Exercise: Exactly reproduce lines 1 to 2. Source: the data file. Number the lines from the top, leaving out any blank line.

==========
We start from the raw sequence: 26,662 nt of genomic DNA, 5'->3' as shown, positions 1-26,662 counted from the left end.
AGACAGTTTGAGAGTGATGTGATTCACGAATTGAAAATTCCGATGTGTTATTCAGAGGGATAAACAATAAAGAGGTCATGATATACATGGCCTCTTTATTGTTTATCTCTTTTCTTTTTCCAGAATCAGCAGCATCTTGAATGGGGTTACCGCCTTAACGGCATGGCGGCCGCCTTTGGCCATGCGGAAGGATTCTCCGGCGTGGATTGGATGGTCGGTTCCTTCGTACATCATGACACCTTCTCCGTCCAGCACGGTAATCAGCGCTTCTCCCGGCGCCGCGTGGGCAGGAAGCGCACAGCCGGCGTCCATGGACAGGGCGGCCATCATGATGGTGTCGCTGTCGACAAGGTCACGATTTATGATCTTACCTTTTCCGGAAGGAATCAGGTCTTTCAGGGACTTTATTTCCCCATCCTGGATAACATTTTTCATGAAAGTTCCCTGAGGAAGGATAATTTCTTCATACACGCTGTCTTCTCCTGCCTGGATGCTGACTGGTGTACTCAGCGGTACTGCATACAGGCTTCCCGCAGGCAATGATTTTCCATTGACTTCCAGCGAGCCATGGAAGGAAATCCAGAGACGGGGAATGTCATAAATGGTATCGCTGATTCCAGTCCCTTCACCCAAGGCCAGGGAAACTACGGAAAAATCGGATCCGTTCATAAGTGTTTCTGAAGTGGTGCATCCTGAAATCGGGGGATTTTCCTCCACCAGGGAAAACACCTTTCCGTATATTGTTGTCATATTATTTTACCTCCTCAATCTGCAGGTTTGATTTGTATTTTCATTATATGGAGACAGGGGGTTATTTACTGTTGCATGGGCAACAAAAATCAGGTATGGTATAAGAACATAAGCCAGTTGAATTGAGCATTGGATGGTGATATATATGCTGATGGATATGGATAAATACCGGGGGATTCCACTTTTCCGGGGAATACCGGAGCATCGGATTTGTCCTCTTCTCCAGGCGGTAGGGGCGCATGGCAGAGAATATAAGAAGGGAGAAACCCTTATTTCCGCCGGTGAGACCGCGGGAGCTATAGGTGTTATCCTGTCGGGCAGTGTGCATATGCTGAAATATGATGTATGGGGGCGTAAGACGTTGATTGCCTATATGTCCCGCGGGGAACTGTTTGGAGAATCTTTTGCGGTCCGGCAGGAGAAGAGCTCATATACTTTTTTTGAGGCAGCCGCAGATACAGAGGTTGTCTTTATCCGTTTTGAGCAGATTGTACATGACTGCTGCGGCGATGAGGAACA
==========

We start from the raw sequence: 26,662 nt of genomic DNA, 5'->3' as shown, positions 1-26,662 counted from the left end.
AGACAGTTTGAGAGTGATGTGATTCACGAATTGAAAATTCCGATGTGTTATTCAGAGGGATAAACAATAAAGAGGTCATGATATACATGGCCTCTTTATTGTTTATCTCTTTTCTTTTTCCAGAATCAGCAGCATCTTGAATGGGGTTACCGCCTTAACGGCATGGCGGCCGCCTTTGGCCATGCGGAAGGATTCTCCGGCGTGGATTGGATGGTCGGTTCCTTCGTACATCATGACACCTTCTCCGTCCAGCACGGTAATCAGCGCTTCTCCCGGCGCCGCGTGGGCAGGAAGCGCACAGCCGGCGTCCATGGACAGGGCGGCCATCATGATGGTGTCGCTGTCGACAAGGTCACGATTTATGATCTTACCTTTTCCGGAAGGAATCAGGTCTTTCAGGGACTTTATTTCCCCATCCTGGATAACATTTTTCATGAAAGTTCCCTGAGGAAGGATAATTTCTTCATACACGCTGTCTTCTCCTGCCTGGATGCTGACTGGTGTACTCAGCGGTACTGCATACAGGCTTCCCGCAGGCAATGATTTTCCATTGACTTCCAGCGAGCCATGGAAGGAAATCCAGAGACGGGGAATGTCATAAATGGTATCGCTGATTCCAGTCCCTTCACCCAAGGCCAGGGAAACTACGGAAAAATCGGATCCGTTCATAAGTGTTTCTGAAGTGGTGCATCCTGAAATCGGGGGATTTTCCTCCACCAGGGAAAACACCTTTCCGTATATTGTTGTCATATTATTTTACCTCCTCAATCTGCAGGTTTGATTTGTATTTTCATTATATGGAGACAGGGGGTTATTTACTGTTGCATGGGCAACAAAAATCAGGTATGGTATAAGAACATAAGCCAGTTGAATTGAGCATTGGATGGTGATATATATGCTGATGGATATGGATAAATACCGGGGGATTCCACTTTTCCGGGGAATACCGGAGCATCGGATTTGTCCTCTTCTCCAGGCGGTAGGGGCGCATGGCAGAGAATATAAGAAGGGAGAAACCCTTATTTCCGCCGGTGAGACCGCGGGAGCTATAGGTGTTATCCTGTCGGGCAGTGTGCATATGCTGAAATATGATGTATGGGGGCGTAAGACGTTGATTGCCTATATGTCCCGCGGGGAACTGTTTGGAGAATCTTTTGCGGTCCGGCAGGAGAAGAGCTCATATACTTTTTTTGAGGCAGCCGCAGATACAGAGGTTGTCTTTATCCGTTTTGAGCAGATTGTACATGACTGCTGCGGCGATGAGGAACA